How to financially prepare for your bonus
The average UK bonus is £2,242 and this time of year is when many people receive their annual bonus payment. However, if you don’t plan for this extra income, it could have a negative impact on your finances.
While receiving a bonus is a little ray of sunshine on your finances, it can also cause financial complications for some. So planning for this extra money is essential to ensure you make the most of it.
If you claim universal credit, then receiving a bonus could affect your payment. This is because in most cases any bonus payments you get from your employer are assessed along with your salary and could reduce the amount of Universal Credit you receive in that month.
While this is frustrating and could mean that all your bonus is doing is part replacing the money you have lost as part of your universal credit payment, HMRC advises that usually, you’ll continue on Universal Credit automatically for the next payment.
However, if your bonus is so large that it affects your entitlement for Universal Credit, then the Department for Work and Pensions provides a simple method through which you can return to claiming Universal Credit. If you are concerned that this may affect you, then you can find the Universal Credit contact details on the gov.uk website here.
If you think you may be affected by this, consider what you can do now to start adjusting your budget and plan how you will deal with any changes to your universal credit payment.
If your bonus pushes your income up over £50,000 for the year, then you may have to pay back some of the child benefit you received. This is because the allowance is tapered once you earn over £50,000, with those earning £60,000 or more not being eligible for any of the child benefit allowance.
You can find out more about how this is calculated on the gov.uk website here.
Higher tax bracket
Possibly one of the more obvious effects of a bonus payment is the possibility that it will push you into a higher tax bracket. This means that you could receive a much smaller amount of your bonus after tax that you were expecting.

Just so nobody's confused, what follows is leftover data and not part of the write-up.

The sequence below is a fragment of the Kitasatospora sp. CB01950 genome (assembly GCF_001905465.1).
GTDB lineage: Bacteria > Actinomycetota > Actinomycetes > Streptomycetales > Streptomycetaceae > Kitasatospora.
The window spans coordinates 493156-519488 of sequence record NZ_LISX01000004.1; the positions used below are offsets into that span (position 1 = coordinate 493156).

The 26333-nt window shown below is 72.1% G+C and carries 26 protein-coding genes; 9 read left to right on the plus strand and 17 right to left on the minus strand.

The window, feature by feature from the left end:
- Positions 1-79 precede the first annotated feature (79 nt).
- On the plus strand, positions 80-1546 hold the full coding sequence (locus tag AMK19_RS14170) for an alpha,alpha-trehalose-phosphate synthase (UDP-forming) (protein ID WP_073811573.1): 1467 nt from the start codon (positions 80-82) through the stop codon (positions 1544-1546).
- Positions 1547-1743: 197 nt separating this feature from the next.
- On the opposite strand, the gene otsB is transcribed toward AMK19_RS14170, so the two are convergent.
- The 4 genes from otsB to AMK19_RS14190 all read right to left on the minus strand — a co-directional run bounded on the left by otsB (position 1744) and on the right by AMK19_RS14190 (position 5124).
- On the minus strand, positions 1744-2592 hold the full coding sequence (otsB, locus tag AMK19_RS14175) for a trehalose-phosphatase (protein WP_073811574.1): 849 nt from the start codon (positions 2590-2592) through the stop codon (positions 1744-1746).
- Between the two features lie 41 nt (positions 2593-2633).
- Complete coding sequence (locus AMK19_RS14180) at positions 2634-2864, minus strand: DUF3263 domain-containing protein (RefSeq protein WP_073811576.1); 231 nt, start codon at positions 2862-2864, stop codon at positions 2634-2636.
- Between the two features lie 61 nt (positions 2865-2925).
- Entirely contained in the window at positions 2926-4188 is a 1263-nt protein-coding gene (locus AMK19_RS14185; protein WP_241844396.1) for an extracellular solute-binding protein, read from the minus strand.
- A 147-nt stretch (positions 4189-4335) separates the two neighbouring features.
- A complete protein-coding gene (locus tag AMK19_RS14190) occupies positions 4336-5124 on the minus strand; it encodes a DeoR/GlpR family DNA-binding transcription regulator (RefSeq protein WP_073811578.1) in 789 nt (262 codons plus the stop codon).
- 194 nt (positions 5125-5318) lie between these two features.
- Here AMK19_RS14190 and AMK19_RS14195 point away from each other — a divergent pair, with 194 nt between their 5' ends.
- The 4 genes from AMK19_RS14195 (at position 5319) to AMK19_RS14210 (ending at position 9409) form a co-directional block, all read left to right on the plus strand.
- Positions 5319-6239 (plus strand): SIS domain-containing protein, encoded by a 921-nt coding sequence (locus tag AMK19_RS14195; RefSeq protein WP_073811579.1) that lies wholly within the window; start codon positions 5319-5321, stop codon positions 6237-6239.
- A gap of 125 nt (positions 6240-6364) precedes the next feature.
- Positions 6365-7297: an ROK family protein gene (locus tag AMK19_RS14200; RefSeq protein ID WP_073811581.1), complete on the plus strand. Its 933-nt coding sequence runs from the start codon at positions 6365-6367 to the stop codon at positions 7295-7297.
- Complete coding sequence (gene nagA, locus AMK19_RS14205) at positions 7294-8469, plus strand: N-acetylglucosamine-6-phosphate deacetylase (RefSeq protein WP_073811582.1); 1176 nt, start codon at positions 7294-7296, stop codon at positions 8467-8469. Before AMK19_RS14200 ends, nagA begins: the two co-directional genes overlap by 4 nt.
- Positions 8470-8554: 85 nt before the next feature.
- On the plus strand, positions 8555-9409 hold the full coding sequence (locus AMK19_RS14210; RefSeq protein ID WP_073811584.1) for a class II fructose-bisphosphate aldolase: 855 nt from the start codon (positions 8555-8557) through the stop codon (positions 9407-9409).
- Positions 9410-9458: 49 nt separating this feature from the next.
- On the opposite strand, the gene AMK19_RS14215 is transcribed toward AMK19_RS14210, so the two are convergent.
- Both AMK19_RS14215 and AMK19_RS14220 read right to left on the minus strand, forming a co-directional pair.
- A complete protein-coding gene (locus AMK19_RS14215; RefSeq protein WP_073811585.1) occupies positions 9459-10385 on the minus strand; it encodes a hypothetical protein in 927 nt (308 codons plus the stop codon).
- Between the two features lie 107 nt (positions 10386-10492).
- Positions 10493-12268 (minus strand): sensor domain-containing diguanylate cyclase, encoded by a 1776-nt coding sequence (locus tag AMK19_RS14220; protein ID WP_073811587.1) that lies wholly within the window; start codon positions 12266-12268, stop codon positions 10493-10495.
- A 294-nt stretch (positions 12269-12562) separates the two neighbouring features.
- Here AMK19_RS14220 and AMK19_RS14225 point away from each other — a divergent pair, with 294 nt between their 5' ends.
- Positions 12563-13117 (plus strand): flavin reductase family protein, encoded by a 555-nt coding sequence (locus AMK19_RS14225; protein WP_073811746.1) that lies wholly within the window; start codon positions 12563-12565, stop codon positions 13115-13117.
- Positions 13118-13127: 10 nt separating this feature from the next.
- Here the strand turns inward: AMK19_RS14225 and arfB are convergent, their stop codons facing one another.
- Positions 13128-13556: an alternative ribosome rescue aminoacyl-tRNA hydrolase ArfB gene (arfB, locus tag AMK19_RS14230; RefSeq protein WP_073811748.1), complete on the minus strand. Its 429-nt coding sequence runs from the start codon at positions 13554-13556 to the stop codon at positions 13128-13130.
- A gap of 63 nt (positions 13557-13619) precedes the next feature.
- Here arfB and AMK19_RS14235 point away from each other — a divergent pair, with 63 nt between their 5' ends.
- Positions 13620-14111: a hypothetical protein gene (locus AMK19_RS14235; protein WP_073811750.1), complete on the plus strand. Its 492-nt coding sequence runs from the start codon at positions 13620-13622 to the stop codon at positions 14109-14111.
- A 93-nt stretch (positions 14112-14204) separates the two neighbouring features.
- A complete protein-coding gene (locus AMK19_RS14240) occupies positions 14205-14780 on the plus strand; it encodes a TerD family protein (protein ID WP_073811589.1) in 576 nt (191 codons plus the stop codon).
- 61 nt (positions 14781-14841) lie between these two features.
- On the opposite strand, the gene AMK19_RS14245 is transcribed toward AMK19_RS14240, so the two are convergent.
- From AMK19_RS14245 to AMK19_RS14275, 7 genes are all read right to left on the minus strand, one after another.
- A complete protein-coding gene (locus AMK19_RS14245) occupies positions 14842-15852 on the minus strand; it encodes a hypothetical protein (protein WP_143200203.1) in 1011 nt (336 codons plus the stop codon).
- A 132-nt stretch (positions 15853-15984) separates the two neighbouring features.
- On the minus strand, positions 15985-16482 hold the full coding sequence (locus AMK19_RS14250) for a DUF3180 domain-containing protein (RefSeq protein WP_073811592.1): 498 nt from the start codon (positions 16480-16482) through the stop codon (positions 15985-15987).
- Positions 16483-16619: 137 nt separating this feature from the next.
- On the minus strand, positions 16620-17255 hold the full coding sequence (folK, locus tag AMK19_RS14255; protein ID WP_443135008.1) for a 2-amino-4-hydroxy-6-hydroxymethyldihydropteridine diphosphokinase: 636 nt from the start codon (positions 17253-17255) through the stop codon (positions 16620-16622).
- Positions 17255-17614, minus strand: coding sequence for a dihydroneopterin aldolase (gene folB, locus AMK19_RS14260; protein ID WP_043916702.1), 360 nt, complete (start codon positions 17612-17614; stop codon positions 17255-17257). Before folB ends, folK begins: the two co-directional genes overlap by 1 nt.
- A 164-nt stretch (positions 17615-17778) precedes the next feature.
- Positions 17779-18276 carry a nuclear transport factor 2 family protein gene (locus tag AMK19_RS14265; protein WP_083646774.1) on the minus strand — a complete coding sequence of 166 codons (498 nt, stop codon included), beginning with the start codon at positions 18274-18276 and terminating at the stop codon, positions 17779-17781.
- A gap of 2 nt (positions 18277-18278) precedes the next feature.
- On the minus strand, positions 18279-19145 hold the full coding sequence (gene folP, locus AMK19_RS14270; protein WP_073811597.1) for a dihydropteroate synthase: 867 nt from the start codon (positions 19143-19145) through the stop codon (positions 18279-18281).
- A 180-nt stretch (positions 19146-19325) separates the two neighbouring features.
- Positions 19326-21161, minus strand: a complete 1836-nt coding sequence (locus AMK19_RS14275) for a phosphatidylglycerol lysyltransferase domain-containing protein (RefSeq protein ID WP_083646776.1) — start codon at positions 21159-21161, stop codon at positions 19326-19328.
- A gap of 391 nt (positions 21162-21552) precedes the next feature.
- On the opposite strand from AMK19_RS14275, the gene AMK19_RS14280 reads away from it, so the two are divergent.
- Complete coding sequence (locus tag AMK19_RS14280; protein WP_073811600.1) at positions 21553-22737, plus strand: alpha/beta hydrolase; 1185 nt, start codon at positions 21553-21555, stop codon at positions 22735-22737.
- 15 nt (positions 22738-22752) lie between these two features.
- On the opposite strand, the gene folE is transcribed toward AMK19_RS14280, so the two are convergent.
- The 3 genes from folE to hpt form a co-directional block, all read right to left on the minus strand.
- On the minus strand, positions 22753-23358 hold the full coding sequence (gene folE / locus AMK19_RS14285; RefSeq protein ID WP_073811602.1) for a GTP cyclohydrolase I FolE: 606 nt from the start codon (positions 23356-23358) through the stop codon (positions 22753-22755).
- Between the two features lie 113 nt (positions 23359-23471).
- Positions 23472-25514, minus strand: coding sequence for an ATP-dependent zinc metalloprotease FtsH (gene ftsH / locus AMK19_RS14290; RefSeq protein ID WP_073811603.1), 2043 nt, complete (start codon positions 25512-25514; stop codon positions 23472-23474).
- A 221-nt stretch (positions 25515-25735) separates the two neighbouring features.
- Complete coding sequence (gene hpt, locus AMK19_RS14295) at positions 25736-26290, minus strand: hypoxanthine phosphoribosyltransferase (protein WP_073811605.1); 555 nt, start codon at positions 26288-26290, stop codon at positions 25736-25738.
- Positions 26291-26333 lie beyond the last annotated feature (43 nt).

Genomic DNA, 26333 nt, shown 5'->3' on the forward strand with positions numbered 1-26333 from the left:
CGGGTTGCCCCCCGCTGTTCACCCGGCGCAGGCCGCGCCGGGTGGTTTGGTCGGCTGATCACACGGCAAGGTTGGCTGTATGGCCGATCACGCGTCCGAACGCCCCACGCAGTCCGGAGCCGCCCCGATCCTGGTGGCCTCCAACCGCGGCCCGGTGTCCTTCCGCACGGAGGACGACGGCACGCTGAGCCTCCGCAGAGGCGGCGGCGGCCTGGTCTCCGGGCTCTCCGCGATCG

Take some time to look at your earnings for the year to understand whether you will be affected by this. Your latest payslip will show you how much you have earnt so far in the tax year. You can find information on the income tax brackets on the gov.uk website here.
Affecting your tax code
When HMRC calculate your tax code, they look at your income as a whole and don’t differentiate between your regular salary and your annual bonus.
This means if you receive your yearly bonus early in the new tax year, the system could anticipate that your earnings will always be that high for the remainder of the tax year. The result of which could be a change in your tax code and more tax being taken that you anticipated each month.
The goods news is that HMRC should notify you about any changes they make to your tax code so you will be able to see if a mistake has been made and contact them to correct it.
You can also sign in to your Personal Tax Account and correct it there.
If your income, benefits and pension contributions exceed £150,000, the limit on what you can pay tax-efficiently into a pension each year will start to reduce.
For every £2 your adjusted income goes over £150,000, your annual allowance for pension savings for that year reduces by £1. The minimum reduced annual allowance you can have is £10,000.
Depending on how much your bonus is, it could mean that your annual allowance is affected. You can find out more about how this calculated on the gov.uk website here.
If you think this could be a possibility for you, it’s essential to ensure you have calculated correctly and what that will mean for your finances. If you are not sure in any way, then consider seeking professional financial advice regarding your retirement planning.
A bonus is a wonderful gift, but to make the most of it, be sure to identify if there will be a knock-on effect on your finances. That way you can make the most of your additional income when it arrives.
If you found this information useful, you may also want to check out the following:
- Retirement planning tips for the self-employed
- Don’t wait until the last minute to use your tax allowances
- Is your tax code correct?
MRA specialise in business solutions and are Life Centred Business Consultants based in East Sussex we service clients across the South East, Sussex and Kent, including smaller towns such as Ashford, Battle, Bexhill, Bodiam, Brighton & Hove, Cranbrook, Crowborough, Eastbourne, Hailsham, Hastings, Heathfield, Herstmonceux, Lewes, Mayfield, Newhaven, Rye, Seaford, Sevenoaks, Tenterden, Tonbridge and Tunbridge Wells